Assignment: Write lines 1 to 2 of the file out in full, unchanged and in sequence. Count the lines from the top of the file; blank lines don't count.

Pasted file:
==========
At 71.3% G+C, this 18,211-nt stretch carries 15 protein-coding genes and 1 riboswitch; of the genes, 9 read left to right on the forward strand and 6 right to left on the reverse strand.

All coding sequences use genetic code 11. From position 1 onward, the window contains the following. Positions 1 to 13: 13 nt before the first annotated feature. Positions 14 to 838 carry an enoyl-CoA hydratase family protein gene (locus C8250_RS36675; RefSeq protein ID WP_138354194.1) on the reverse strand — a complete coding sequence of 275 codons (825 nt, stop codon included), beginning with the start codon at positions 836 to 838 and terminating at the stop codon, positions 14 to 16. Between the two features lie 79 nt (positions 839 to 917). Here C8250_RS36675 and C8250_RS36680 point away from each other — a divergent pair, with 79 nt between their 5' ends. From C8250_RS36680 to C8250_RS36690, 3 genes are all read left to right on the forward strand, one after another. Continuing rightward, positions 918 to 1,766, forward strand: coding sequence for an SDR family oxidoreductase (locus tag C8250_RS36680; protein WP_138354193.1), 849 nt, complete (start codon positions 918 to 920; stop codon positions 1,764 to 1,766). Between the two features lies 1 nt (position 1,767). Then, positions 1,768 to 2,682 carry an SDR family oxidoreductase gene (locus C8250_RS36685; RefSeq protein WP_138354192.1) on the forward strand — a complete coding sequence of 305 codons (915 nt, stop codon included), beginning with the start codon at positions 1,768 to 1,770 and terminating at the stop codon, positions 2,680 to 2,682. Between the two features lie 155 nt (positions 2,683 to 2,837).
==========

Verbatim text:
At 71.3% G+C, this 18,211-nt stretch carries 15 protein-coding genes and 1 riboswitch; of the genes, 9 read left to right on the forward strand and 6 right to left on the reverse strand.

All coding sequences use genetic code 11. From position 1 onward, the window contains the following. Positions 1 to 13: 13 nt before the first annotated feature. Positions 14 to 838 carry an enoyl-CoA hydratase family protein gene (locus C8250_RS36675; RefSeq protein ID WP_138354194.1) on the reverse strand — a complete coding sequence of 275 codons (825 nt, stop codon included), beginning with the start codon at positions 836 to 838 and terminating at the stop codon, positions 14 to 16. Between the two features lie 79 nt (positions 839 to 917). Here C8250_RS36675 and C8250_RS36680 point away from each other — a divergent pair, with 79 nt between their 5' ends. From C8250_RS36680 to C8250_RS36690, 3 genes are all read left to right on the forward strand, one after another. Continuing rightward, positions 918 to 1,766, forward strand: coding sequence for an SDR family oxidoreductase (locus tag C8250_RS36680; protein WP_138354193.1), 849 nt, complete (start codon positions 918 to 920; stop codon positions 1,764 to 1,766). Between the two features lies 1 nt (position 1,767). Then, positions 1,768 to 2,682 carry an SDR family oxidoreductase gene (locus C8250_RS36685; RefSeq protein WP_138354192.1) on the forward strand — a complete coding sequence of 305 codons (915 nt, stop codon included), beginning with the start codon at positions 1,768 to 1,770 and terminating at the stop codon, positions 2,680 to 2,682. Between the two features lie 155 nt (positions 2,683 to 2,837).